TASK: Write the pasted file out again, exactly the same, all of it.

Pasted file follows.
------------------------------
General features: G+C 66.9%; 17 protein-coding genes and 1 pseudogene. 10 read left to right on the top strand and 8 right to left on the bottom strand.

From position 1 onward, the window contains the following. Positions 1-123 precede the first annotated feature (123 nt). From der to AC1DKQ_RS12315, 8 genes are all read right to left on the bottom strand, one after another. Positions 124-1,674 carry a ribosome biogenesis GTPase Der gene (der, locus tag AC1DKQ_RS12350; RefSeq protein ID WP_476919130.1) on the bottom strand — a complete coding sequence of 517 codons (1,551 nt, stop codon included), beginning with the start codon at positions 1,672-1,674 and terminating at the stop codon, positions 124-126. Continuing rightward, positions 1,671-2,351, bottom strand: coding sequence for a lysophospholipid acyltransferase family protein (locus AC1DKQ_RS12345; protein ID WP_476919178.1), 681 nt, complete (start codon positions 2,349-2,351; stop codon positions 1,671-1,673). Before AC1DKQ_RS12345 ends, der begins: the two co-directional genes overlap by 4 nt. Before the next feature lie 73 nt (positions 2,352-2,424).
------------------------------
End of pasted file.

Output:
General features: G+C 66.9%; 17 protein-coding genes and 1 pseudogene. 10 read left to right on the top strand and 8 right to left on the bottom strand.

From position 1 onward, the window contains the following. Positions 1-123 precede the first annotated feature (123 nt). From der to AC1DKQ_RS12315, 8 genes are all read right to left on the bottom strand, one after another. Positions 124-1,674 carry a ribosome biogenesis GTPase Der gene (der, locus tag AC1DKQ_RS12350; RefSeq protein ID WP_476919130.1) on the bottom strand — a complete coding sequence of 517 codons (1,551 nt, stop codon included), beginning with the start codon at positions 1,672-1,674 and terminating at the stop codon, positions 124-126. Continuing rightward, positions 1,671-2,351, bottom strand: coding sequence for a lysophospholipid acyltransferase family protein (locus AC1DKQ_RS12345; protein ID WP_476919178.1), 681 nt, complete (start codon positions 2,349-2,351; stop codon positions 1,671-1,673). Before AC1DKQ_RS12345 ends, der begins: the two co-directional genes overlap by 4 nt. Before the next feature lie 73 nt (positions 2,352-2,424).